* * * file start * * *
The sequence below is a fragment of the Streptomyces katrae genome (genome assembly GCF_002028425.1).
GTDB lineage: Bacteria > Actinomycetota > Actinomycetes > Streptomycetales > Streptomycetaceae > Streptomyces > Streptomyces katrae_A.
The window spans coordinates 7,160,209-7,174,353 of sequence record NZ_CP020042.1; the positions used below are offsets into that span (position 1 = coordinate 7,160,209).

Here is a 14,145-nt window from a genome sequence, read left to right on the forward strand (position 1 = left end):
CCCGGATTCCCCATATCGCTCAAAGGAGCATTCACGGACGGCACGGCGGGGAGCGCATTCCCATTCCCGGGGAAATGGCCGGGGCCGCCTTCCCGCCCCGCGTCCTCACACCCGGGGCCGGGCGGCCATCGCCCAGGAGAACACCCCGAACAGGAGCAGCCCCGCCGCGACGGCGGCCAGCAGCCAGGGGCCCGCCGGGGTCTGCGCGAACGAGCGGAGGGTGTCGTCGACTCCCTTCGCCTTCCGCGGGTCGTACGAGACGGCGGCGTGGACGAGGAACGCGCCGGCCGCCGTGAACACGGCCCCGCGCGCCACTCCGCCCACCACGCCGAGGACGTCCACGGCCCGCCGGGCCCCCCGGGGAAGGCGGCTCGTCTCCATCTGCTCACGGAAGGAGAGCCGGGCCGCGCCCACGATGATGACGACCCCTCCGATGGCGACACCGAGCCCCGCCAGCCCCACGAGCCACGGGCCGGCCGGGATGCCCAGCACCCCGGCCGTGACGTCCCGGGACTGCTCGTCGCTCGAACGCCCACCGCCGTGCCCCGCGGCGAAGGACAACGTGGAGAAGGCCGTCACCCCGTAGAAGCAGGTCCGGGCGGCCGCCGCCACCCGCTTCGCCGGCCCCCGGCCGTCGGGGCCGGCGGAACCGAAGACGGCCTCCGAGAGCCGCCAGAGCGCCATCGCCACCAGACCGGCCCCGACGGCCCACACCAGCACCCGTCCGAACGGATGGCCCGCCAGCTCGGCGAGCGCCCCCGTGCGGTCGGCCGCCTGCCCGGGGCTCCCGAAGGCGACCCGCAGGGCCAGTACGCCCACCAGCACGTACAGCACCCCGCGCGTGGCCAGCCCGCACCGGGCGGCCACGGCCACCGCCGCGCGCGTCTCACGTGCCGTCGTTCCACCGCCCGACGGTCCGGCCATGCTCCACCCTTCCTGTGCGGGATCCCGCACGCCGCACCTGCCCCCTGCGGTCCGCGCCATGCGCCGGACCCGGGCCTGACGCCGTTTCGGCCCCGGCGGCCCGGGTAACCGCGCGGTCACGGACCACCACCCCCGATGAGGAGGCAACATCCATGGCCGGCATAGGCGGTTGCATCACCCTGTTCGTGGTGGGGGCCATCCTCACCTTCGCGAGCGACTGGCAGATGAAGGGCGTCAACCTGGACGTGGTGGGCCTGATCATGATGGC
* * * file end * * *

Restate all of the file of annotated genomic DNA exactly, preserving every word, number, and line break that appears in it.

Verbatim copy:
The sequence below is a fragment of the Streptomyces katrae genome (genome assembly GCF_002028425.1).
GTDB lineage: Bacteria > Actinomycetota > Actinomycetes > Streptomycetales > Streptomycetaceae > Streptomyces > Streptomyces katrae_A.
The window spans coordinates 7,160,209-7,174,353 of sequence record NZ_CP020042.1; the positions used below are offsets into that span (position 1 = coordinate 7,160,209).

Here is a 14,145-nt window from a genome sequence, read left to right on the forward strand (position 1 = left end):
CCCGGATTCCCCATATCGCTCAAAGGAGCATTCACGGACGGCACGGCGGGGAGCGCATTCCCATTCCCGGGGAAATGGCCGGGGCCGCCTTCCCGCCCCGCGTCCTCACACCCGGGGCCGGGCGGCCATCGCCCAGGAGAACACCCCGAACAGGAGCAGCCCCGCCGCGACGGCGGCCAGCAGCCAGGGGCCCGCCGGGGTCTGCGCGAACGAGCGGAGGGTGTCGTCGACTCCCTTCGCCTTCCGCGGGTCGTACGAGACGGCGGCGTGGACGAGGAACGCGCCGGCCGCCGTGAACACGGCCCCGCGCGCCACTCCGCCCACCACGCCGAGGACGTCCACGGCCCGCCGGGCCCCCCGGGGAAGGCGGCTCGTCTCCATCTGCTCACGGAAGGAGAGCCGGGCCGCGCCCACGATGATGACGACCCCTCCGATGGCGACACCGAGCCCCGCCAGCCCCACGAGCCACGGGCCGGCCGGGATGCCCAGCACCCCGGCCGTGACGTCCCGGGACTGCTCGTCGCTCGAACGCCCACCGCCGTGCCCCGCGGCGAAGGACAACGTGGAGAAGGCCGTCACCCCGTAGAAGCAGGTCCGGGCGGCCGCCGCCACCCGCTTCGCCGGCCCCCGGCCGTCGGGGCCGGCGGAACCGAAGACGGCCTCCGAGAGCCGCCAGAGCGCCATCGCCACCAGACCGGCCCCGACGGCCCACACCAGCACCCGTCCGAACGGATGGCCCGCCAGCTCGGCGAGCGCCCCCGTGCGGTCGGCCGCCTGCCCGGGGCTCCCGAAGGCGACCCGCAGGGCCAGTACGCCCACCAGCACGTACAGCACCCCGCGCGTGGCCAGCCCGCACCGGGCGGCCACGGCCACCGCCGCGCGCGTCTCACGTGCCGTCGTTCCACCGCCCGACGGTCCGGCCATGCTCCACCCTTCCTGTGCGGGATCCCGCACGCCGCACCTGCCCCCTGCGGTCCGCGCCATGCGCCGGACCCGGGCCTGACGCCGTTTCGGCCCCGGCGGCCCGGGTAACCGCGCGGTCACGGACCACCACCCCCGATGAGGAGGCAACATCCATGGCCGGCATAGGCGGTTGCATCACCCTGTTCGTGGTGGGGGCCATCCTCACCTTCGCGAGCGACTGGCAGATGAAGGGCGTCAACCTGGACGTGGTGGGCCTGATCATGATGGC